You can also tell from this that people view pages about locations that they are not in. This is most likely due to the users’ IP being based in a different city to them but also the fact that people will look for services outside of their physical location in a number of situations. All reporting platforms will leave finding the reason for behaviour up to you, but at least this helps build up a picture so you can make the data come to life and depict user situations and identify how you can help improve the site for them.

Making It More Useful

So now that we’ve covered two nice simple examples, let’s take it up a level and introduce more data – if more data isn’t for you, skip to the bottom for some more examples to use. To make the most of this report you can add the following functionality:

  • Another metric
  • A secondary dimension
  • Advanced Segments
  • Filters
  • And you can even build them yourself in custom reports

Let’s take a look at each of these:

Two Metrics

Let’s start by adding another metric which will allow us to see two statistics for each column and row of the report. This is beneficial because one metric means very little on its own.  Introducing a second metric gives you a way of understanding the activity better, putting the first metric into context and spotting trends or anomalies.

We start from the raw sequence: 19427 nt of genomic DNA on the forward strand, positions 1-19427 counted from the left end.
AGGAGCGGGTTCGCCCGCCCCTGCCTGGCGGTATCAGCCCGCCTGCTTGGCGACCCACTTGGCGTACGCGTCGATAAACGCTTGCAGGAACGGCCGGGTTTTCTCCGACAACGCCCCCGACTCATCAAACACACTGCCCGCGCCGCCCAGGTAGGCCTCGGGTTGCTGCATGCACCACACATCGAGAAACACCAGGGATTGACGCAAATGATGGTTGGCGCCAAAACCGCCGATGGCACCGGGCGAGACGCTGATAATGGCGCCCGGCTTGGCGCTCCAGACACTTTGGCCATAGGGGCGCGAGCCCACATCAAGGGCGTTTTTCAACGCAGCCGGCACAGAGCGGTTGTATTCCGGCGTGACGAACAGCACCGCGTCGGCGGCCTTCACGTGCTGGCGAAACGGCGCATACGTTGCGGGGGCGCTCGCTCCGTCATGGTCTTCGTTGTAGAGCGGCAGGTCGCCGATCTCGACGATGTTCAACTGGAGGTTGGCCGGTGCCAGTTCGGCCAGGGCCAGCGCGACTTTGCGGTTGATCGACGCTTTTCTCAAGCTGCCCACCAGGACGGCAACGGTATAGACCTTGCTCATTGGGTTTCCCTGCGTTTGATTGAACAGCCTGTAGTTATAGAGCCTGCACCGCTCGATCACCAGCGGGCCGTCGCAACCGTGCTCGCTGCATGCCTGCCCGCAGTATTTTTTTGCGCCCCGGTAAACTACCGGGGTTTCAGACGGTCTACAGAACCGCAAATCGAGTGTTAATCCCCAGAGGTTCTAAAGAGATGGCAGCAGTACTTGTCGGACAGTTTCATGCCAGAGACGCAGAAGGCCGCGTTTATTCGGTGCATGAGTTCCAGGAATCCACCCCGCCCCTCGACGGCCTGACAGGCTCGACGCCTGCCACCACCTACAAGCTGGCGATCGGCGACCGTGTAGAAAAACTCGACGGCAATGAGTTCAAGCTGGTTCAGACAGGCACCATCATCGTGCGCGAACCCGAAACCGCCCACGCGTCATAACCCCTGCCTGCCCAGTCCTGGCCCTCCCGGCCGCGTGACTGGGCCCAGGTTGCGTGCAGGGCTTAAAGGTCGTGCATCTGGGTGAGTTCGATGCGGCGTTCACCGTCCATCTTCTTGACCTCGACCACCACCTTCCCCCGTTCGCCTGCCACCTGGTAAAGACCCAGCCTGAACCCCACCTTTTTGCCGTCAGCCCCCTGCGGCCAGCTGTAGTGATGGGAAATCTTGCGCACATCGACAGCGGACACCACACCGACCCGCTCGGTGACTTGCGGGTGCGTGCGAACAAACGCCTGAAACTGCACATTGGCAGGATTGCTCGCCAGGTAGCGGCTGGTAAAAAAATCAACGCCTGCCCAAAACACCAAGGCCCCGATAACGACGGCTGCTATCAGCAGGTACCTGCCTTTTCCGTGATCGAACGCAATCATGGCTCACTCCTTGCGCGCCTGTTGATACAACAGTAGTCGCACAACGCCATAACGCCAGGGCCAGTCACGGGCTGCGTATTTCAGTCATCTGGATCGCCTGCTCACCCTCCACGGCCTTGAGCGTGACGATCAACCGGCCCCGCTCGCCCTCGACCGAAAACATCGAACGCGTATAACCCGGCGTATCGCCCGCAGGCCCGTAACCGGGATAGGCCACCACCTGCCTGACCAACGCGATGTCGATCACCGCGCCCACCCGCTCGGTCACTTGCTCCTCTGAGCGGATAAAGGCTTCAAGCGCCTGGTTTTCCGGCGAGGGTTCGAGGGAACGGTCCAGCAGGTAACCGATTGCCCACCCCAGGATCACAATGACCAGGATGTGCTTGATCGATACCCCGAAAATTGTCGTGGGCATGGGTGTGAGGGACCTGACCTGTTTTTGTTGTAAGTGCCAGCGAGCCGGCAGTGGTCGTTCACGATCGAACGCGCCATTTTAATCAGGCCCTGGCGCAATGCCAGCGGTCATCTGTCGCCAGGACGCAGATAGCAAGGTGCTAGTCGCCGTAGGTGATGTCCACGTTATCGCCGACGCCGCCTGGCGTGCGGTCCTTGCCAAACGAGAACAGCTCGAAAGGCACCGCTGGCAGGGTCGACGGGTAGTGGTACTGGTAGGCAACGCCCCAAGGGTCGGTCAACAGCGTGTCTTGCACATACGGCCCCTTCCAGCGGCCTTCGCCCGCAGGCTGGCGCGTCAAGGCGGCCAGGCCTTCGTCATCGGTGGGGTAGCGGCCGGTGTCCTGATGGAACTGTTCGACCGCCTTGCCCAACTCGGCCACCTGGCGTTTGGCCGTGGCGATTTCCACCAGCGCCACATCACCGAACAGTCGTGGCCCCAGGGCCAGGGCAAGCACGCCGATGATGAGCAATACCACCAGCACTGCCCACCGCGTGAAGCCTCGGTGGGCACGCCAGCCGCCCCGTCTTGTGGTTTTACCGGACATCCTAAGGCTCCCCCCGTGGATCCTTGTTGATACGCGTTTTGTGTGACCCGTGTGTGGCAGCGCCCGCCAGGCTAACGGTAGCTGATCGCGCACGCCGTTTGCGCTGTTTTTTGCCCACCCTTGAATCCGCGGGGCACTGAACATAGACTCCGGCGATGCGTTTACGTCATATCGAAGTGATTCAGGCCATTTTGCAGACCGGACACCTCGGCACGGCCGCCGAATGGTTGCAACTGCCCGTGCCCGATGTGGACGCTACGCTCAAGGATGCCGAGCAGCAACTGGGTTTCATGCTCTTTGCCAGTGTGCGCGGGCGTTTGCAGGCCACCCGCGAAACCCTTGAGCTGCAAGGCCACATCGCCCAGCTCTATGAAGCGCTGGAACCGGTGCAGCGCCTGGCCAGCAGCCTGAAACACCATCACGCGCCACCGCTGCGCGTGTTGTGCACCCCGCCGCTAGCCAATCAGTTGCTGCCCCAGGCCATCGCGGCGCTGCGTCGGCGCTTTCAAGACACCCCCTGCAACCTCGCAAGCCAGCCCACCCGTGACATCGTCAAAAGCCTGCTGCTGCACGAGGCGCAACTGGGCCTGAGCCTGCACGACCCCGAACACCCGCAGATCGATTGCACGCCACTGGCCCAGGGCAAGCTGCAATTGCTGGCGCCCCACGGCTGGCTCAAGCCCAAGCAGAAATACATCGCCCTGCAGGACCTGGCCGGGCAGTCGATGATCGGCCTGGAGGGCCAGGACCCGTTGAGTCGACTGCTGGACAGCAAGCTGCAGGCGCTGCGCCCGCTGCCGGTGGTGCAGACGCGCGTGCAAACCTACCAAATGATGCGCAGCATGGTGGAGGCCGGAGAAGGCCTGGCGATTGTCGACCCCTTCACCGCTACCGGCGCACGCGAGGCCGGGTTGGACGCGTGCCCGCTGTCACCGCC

In this next example the company has websites for a number of different countries, they each have their own Google Analytics account but we also use a master account to review the data for all the sites in one place. So to analyse whether or not the global strategy is working, we can use a report such as this one:

global domains location report pivot two metrics google analytics

Worldwide cross domain strategy review

  • Report: Audience > Demographics > Location > Country / Territory
  • Pivot by:  Hostname
  • Pivot Metric 1: Visits
  • Pivot Metric 2: Bounce Rate

Although I’ve blurred the actual numbers you can see the concept behind this report; you hope for high numbers for the correct location and good bounce rates when users land on the right domain for their country but always keep a look out for surprises! A good variation on this report is the conversion rate metric too. Just click Goals or Ecommerce at the top and select conversion rate as the second metric.

Whenever I talk about analytics I can’t stress enough the importance of using more than one metric. Comparing information really gives it context and makes it much more useful.  Would you compare house prices without putting the data alongside how many bedrooms each has? So why look at visits alone and assume it tells you enough?